I am thankful to have this opportunity to speak with you, the parents of children in our Catholic School system. You as parents have a vital role to play in the formation of your children. You entrust your children to our Catholic schools so that they may become the Catholic leaders of tomorrow and grow in what it means to live the Gospel in our world today. When your children were baptized, there was a blessing prayed over the husbands. That blessing was, "You and your wife will be the first teachers of your children in the ways of faith. May you be the best of teachers."
It is precisely from the sacrament of Baptism that we as Catholics have our Catholic schools. We share in the mission of Jesus Christ and live that mission out each day. In the Decree on Catholic Education from the documents on Vatican II, it teaches us that parents have the primary role from the birth of their child forward to hand on their Catholic faith and that our Catholic schools are the best way to do that.
As your bishop, I strongly support Catholic education. I am the product of twelve years of Catholic education from 1956 to 1968. My parents helped with the building of two elementary schools and expansion of two high schools. They continued to give generously throughout their lives through endowments to the various Catholic schools. I grew up in Los Angeles and the schools I attended were very large. The first Catholic elementary school that I went to had two levels of each grade and then expanded to four levels of each grade. In every classroom there were 50 to 70 students per classroom. I recently came across a picture of my third grade class, and showed it to Father Goering. I said, "This is my third grade class and my third grade teacher, Mrs. Gershenbacher." There were 66 students that she watched over and taught in one classroom. When I shared that with some of the teachers a couple of weeks ago at their in-service, they looked at me like I was crazy - how could one teacher handle 66 students - but it was done in those days and all of us learned.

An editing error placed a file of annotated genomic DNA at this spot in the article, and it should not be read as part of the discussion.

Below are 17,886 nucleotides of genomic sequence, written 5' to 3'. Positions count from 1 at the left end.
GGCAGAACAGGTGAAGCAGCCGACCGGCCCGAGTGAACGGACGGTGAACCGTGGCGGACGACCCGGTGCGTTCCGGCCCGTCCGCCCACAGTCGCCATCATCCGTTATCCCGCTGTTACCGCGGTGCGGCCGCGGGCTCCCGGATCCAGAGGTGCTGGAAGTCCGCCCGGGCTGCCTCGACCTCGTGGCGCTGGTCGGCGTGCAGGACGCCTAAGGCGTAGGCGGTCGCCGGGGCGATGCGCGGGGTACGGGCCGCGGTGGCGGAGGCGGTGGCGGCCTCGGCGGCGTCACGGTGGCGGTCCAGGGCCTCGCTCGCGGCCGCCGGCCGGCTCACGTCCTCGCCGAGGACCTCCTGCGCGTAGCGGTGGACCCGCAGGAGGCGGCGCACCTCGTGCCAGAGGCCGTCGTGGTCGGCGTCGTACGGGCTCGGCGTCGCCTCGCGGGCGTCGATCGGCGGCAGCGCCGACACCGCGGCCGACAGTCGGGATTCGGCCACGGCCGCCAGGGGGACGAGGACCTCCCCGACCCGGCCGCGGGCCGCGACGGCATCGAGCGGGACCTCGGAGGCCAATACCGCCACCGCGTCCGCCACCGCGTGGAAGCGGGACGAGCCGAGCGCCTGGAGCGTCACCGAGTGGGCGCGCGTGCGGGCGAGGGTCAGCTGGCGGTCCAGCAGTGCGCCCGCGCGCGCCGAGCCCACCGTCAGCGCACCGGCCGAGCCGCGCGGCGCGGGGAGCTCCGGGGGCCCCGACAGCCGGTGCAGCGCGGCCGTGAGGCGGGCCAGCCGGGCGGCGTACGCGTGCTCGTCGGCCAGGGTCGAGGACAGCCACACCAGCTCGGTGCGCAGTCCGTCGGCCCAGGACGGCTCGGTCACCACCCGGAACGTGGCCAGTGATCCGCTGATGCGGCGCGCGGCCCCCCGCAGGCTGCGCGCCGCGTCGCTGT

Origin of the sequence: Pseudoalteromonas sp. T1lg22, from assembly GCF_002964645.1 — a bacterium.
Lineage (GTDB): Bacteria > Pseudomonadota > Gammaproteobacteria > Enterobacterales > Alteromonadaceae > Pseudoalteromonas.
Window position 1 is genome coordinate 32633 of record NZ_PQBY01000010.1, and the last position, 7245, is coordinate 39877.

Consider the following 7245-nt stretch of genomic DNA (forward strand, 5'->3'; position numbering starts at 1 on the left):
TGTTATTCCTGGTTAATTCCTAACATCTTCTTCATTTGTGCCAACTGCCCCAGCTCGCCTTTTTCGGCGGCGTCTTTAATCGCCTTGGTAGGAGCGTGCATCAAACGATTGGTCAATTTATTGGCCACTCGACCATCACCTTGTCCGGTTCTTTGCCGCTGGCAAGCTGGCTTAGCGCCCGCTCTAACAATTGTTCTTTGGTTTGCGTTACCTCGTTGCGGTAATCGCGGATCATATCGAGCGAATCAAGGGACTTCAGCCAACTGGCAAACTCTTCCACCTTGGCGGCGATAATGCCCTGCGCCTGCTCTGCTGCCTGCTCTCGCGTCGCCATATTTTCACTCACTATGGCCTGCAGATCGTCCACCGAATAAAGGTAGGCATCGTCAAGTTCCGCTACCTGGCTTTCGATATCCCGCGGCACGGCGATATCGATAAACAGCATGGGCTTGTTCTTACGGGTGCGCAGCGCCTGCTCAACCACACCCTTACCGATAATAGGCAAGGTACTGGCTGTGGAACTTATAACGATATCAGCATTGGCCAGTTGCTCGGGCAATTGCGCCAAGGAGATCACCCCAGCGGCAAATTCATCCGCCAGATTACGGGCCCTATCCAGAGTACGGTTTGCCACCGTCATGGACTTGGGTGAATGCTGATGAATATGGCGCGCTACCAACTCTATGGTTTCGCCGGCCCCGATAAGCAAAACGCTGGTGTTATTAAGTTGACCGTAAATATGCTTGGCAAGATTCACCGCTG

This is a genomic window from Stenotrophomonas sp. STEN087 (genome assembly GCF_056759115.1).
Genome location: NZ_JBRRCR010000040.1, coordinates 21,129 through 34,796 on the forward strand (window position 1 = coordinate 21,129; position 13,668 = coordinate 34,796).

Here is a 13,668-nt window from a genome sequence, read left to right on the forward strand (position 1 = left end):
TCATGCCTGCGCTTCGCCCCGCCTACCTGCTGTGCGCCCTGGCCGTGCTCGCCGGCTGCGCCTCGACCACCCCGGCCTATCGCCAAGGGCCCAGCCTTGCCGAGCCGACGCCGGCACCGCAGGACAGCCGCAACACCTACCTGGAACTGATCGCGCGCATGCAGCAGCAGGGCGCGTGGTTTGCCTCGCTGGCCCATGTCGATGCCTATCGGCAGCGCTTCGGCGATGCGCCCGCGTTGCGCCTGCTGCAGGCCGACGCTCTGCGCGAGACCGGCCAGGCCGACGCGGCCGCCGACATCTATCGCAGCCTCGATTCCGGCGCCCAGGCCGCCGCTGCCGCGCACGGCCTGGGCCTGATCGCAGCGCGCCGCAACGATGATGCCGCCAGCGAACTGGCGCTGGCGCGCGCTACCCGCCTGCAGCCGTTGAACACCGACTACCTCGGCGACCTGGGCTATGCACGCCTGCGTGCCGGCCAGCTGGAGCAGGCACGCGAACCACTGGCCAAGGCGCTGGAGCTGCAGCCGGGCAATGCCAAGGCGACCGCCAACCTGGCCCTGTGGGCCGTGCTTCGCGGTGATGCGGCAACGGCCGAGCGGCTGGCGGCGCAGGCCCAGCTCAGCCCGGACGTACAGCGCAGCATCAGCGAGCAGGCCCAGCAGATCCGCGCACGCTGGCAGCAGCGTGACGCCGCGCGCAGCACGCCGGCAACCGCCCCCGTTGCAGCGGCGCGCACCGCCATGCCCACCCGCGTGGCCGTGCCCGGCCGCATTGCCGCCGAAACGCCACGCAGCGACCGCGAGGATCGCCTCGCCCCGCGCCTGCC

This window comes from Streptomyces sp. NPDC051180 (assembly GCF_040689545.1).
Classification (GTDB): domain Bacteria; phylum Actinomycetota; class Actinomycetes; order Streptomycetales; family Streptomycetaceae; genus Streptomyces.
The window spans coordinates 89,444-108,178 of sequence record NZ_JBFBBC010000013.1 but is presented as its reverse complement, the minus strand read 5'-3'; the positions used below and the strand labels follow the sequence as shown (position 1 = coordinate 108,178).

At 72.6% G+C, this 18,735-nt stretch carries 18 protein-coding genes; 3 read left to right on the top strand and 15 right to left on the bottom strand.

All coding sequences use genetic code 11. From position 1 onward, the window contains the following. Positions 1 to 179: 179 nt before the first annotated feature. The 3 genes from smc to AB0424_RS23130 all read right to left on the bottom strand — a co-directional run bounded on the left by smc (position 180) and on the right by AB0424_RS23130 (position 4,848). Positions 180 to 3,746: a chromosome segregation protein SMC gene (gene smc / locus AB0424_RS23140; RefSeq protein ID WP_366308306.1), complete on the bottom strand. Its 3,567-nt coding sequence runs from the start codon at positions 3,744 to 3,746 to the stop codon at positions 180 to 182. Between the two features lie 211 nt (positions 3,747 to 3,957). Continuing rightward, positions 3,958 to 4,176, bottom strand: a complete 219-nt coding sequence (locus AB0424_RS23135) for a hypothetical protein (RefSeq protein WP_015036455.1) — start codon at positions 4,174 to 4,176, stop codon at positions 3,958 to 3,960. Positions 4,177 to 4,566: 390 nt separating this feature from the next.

I went to an all boys’ high school and it was a tremendous experience for me. There was faith formation and moral character building and I will always cherish those four years. In 1976 I was ordained a priest. I taught in Catholic schools in Colorado Springs at an all-girls school and a co-ed high school. From 1982 to 1987 I was also pastor of an inner-city school which I helped to expand. In the 1990s I spent five years as Secretary of Catholic Education for the Archdiocese of Denver in which I oversaw all of Catholic education including religious education, sacramental prep, the Newman Centers, family
life, and 42 Catholic schools.
I have a love for and a commitment to Catholic education. I have no magic formula for the success of Catholic Schools. There are, though, two elements that I believe make every Catholic school successful. The first element is that a successful Catholic school is confident of its mission. The mission is given to us by Christ Himself. Jesus Christ is the Way, the Truth, and the Life. It is His gospel and His teaching that we are to hand on. Before He ascends into heaven, in Matthew 28, we hear the great mandate given to His disciples: "Go forth into every nation. Baptize them in the name of the Father and of the Son and of the Holy Spirit. Teach them to carry out everything I have commanded you and know that I am with you always." That great mandate is the call that is given to us as disciples in 2003. Jesus still speaks to us in that Gospel. You as parents have had your children baptized. You now hand on to them the teachings of the Church. A successful Catholic school is confident in its mission given to it by Christ. Vatican II speaks of that mission, as well as the code of Canon Law and other documents. The Church has, in a special way, the duty and the right of educating, for it has a divine mission of helping all to arrive at the fullness of Christian life. All of our programs must be permeated - the academic, the extracurricular, the sports - with that common mission in order to be successful.
Secondly, when a Catholic school is authentic to its mission, the school will fulfill the deepest desire of parents in sharing with them the handing on of our Catholic faith and the desire for their children to be formed in Christ. You as parents must have that desire to make the sacrifices you make to send your children to Catholic school today. I know my own parents, with the sacrifices that they made to send us to Catholic school and to send both of my sisters to Catholic colleges, had the desire that we be formed in the faith of Jesus Christ.
These two elements, then, make a successful Catholic school: 1) it is authentic to its mission, and 2) when that school is authentic to its mission, the desire of parents is fulfilled.
The mission of our schools summarizes well what it means for our schools to be Catholic. Our mission is "to teach the total person and foster the following of Jesus Christ." Let us look at that statement for a moment. We know that the total person is body, soul, heart and mind. In faith, every person is made in the image and likeness of God. We hear that in the first book of sacred scripture in Genesis. There is an inherent dignity from the moment of conception in every human being.